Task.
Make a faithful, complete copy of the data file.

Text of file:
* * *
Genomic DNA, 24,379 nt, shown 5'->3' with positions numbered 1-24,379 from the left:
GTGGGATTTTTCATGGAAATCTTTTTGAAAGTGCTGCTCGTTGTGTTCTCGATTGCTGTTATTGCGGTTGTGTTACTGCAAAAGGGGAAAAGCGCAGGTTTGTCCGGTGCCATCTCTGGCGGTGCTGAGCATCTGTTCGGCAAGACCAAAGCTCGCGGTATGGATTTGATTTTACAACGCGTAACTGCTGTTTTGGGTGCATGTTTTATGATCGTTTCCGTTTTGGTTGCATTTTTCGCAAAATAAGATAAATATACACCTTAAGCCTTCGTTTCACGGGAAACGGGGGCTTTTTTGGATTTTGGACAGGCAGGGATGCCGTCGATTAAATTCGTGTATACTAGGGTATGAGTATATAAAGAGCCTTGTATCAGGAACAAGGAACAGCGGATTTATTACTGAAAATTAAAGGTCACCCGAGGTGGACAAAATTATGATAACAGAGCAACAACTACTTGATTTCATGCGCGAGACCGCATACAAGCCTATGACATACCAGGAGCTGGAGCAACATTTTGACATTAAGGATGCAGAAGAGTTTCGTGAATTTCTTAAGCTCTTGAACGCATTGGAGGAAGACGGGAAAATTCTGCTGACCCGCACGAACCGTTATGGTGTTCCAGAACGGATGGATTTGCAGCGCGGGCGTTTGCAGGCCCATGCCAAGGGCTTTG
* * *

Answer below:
Genomic DNA, 24,379 nt, shown 5'->3' with positions numbered 1-24,379 from the left:
GTGGGATTTTTCATGGAAATCTTTTTGAAAGTGCTGCTCGTTGTGTTCTCGATTGCTGTTATTGCGGTTGTGTTACTGCAAAAGGGGAAAAGCGCAGGTTTGTCCGGTGCCATCTCTGGCGGTGCTGAGCATCTGTTCGGCAAGACCAAAGCTCGCGGTATGGATTTGATTTTACAACGCGTAACTGCTGTTTTGGGTGCATGTTTTATGATCGTTTCCGTTTTGGTTGCATTTTTCGCAAAATAAGATAAATATACACCTTAAGCCTTCGTTTCACGGGAAACGGGGGCTTTTTTGGATTTTGGACAGGCAGGGATGCCGTCGATTAAATTCGTGTATACTAGGGTATGAGTATATAAAGAGCCTTGTATCAGGAACAAGGAACAGCGGATTTATTACTGAAAATTAAAGGTCACCCGAGGTGGACAAAATTATGATAACAGAGCAACAACTACTTGATTTCATGCGCGAGACCGCATACAAGCCTATGACATACCAGGAGCTGGAGCAACATTTTGACATTAAGGATGCAGAAGAGTTTCGTGAATTTCTTAAGCTCTTGAACGCATTGGAGGAAGACGGGAAAATTCTGCTGACCCGCACGAACCGTTATGGTGTTCCAGAACGGATGGATTTGCAGCGCGGGCGTTTGCAGGCCCATGCCAAGGGCTTTG